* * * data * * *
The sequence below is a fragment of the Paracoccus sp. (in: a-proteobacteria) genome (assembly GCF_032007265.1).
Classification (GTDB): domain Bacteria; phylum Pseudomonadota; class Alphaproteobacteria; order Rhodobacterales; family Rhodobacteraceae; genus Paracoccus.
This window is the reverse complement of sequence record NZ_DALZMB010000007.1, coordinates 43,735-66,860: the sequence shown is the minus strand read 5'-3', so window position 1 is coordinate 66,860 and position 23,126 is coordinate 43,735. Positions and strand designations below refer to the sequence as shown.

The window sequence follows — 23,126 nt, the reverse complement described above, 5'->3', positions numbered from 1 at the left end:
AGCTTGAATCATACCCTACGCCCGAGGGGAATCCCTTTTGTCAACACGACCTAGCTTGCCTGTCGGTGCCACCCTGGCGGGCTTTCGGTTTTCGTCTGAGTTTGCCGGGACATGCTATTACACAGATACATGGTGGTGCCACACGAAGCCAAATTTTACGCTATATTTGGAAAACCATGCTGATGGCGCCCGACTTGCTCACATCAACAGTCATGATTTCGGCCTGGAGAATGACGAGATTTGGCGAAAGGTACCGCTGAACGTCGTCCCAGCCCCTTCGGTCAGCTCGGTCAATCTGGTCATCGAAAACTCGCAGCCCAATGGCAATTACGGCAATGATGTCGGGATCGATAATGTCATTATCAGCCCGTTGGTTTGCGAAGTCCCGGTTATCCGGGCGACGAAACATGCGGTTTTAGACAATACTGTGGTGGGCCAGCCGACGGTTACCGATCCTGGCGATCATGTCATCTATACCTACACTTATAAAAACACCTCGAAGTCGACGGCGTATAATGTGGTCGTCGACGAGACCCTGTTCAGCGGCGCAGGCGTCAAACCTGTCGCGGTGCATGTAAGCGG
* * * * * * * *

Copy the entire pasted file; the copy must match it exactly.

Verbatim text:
The sequence below is a fragment of the Paracoccus sp. (in: a-proteobacteria) genome (assembly GCF_032007265.1).
Classification (GTDB): domain Bacteria; phylum Pseudomonadota; class Alphaproteobacteria; order Rhodobacterales; family Rhodobacteraceae; genus Paracoccus.
This window is the reverse complement of sequence record NZ_DALZMB010000007.1, coordinates 43,735-66,860: the sequence shown is the minus strand read 5'-3', so window position 1 is coordinate 66,860 and position 23,126 is coordinate 43,735. Positions and strand designations below refer to the sequence as shown.

The window sequence follows — 23,126 nt, the reverse complement described above, 5'->3', positions numbered from 1 at the left end:
AGCTTGAATCATACCCTACGCCCGAGGGGAATCCCTTTTGTCAACACGACCTAGCTTGCCTGTCGGTGCCACCCTGGCGGGCTTTCGGTTTTCGTCTGAGTTTGCCGGGACATGCTATTACACAGATACATGGTGGTGCCACACGAAGCCAAATTTTACGCTATATTTGGAAAACCATGCTGATGGCGCCCGACTTGCTCACATCAACAGTCATGATTTCGGCCTGGAGAATGACGAGATTTGGCGAAAGGTACCGCTGAACGTCGTCCCAGCCCCTTCGGTCAGCTCGGTCAATCTGGTCATCGAAAACTCGCAGCCCAATGGCAATTACGGCAATGATGTCGGGATCGATAATGTCATTATCAGCCCGTTGGTTTGCGAAGTCCCGGTTATCCGGGCGACGAAACATGCGGTTTTAGACAATACTGTGGTGGGCCAGCCGACGGTTACCGATCCTGGCGATCATGTCATCTATACCTACACTTATAAAAACACCTCGAAGTCGACGGCGTATAATGTGGTCGTCGACGAGACCCTGTTCAGCGGCGCAGGCGTCAAACCTGTCGCGGTGCATGTAAGCGG